Days of Sadness, Years of Triumph: The American People, 1939-1945, Geoffrey Perrett (University of Wisconsin: $13.95). The author looks at the triumph--World War II unified the nation and bolstered our belief in democracy--without becoming wistful: This isn't another study contrasting the unity and high morale during war with the fragmentation and uncertainty of the present. We might envision a time of domestic tranquillity, writes Geoffrey Perrett, a social historian, but, in fact, public debate over social, political and economic issues actually intensified during the war; debate in the early 1940s, Perrett says, even laid the groundwork for major social and political revolutions in the next two decades. By boosting the faith of Americans in their nation, Hitler's challenge encouraged public control over domestic policy, thus strengthening democracy. Perrett doesn't clearly point out that this message is as disturbing as it is encouraging: Are there no other ways to strengthen our sense of national community? More sober realizations, however, are explored in the author's 1979 book, "A Dream of Greatness: The American People 1945-1963," which, in part, looks at crises such as McCarthyism to show that the American people can indeed lose consciousness of their own history.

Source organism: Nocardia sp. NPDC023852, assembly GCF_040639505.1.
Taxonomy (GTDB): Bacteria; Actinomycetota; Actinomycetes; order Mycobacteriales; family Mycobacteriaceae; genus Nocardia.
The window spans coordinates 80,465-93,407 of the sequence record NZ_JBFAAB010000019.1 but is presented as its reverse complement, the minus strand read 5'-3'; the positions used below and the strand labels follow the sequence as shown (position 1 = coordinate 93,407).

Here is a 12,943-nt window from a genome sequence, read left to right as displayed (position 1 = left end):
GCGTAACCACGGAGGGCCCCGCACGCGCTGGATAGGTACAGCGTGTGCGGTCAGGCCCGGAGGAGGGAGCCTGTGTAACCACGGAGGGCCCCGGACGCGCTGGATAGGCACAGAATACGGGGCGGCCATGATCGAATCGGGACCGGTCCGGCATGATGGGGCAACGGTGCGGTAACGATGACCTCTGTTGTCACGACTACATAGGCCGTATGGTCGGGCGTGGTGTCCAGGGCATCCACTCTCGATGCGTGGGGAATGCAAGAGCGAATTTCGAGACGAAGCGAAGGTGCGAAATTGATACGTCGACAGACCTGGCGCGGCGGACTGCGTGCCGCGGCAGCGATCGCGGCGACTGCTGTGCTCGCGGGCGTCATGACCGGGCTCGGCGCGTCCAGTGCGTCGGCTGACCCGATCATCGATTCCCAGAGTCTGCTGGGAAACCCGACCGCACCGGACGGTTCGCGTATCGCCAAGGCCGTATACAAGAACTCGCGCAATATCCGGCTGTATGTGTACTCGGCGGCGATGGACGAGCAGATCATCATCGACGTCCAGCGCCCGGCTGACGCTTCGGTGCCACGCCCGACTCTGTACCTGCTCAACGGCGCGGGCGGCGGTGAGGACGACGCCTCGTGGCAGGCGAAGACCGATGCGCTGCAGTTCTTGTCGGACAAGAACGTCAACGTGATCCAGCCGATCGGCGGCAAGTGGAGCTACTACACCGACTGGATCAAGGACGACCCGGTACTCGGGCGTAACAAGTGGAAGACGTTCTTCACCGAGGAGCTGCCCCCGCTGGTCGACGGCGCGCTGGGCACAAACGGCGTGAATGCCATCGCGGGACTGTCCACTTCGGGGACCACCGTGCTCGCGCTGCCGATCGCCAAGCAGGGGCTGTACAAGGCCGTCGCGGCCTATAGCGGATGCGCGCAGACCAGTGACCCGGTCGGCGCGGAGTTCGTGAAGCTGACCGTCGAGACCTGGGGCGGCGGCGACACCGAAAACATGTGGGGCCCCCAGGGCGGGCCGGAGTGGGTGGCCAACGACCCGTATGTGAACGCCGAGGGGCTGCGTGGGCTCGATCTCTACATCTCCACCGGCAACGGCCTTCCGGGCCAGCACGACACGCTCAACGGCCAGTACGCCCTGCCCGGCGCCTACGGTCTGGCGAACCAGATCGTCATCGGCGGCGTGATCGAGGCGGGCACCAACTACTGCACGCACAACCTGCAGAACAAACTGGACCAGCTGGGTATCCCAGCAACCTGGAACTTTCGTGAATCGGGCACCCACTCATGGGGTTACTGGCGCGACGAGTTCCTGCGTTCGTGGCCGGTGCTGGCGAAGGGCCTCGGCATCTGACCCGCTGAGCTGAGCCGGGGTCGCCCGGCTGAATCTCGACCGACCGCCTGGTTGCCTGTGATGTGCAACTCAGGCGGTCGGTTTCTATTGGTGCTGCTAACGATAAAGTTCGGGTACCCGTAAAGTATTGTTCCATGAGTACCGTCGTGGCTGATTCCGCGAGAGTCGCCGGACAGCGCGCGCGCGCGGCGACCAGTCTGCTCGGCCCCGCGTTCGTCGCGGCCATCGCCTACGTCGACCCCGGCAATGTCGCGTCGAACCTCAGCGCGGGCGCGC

Against the American Grain: Essays on the Effects of Mass Culture, Dwight MacDonald (De Capo: $9.95). Defining the purpose behind his work as a cultural critic for the New Yorker, the Partisan Review and other eclectic magazines, Dwight MacDonald was characteristically direct: There are two cultures in the United States, he writes in this 1962 collection, "one for the masses and the other for the classes. I am for the latter." Yet MacDonald, as John Simon writes in the introduction, was not an elitist "of the lazy sort who content themselves with basking in the highness of their brows." Even when defending "high culture," MacDonald's writing remained accessible to the masses. Instead of branding popular thought muddled, intransigent and simple-minded (adjectives he believed to be accurate), MacDonald patiently pointed out the dangers in a society in which facts crowd out arguments, the Bible gets updated to reflect contemporary ideals and the English language is adulterated.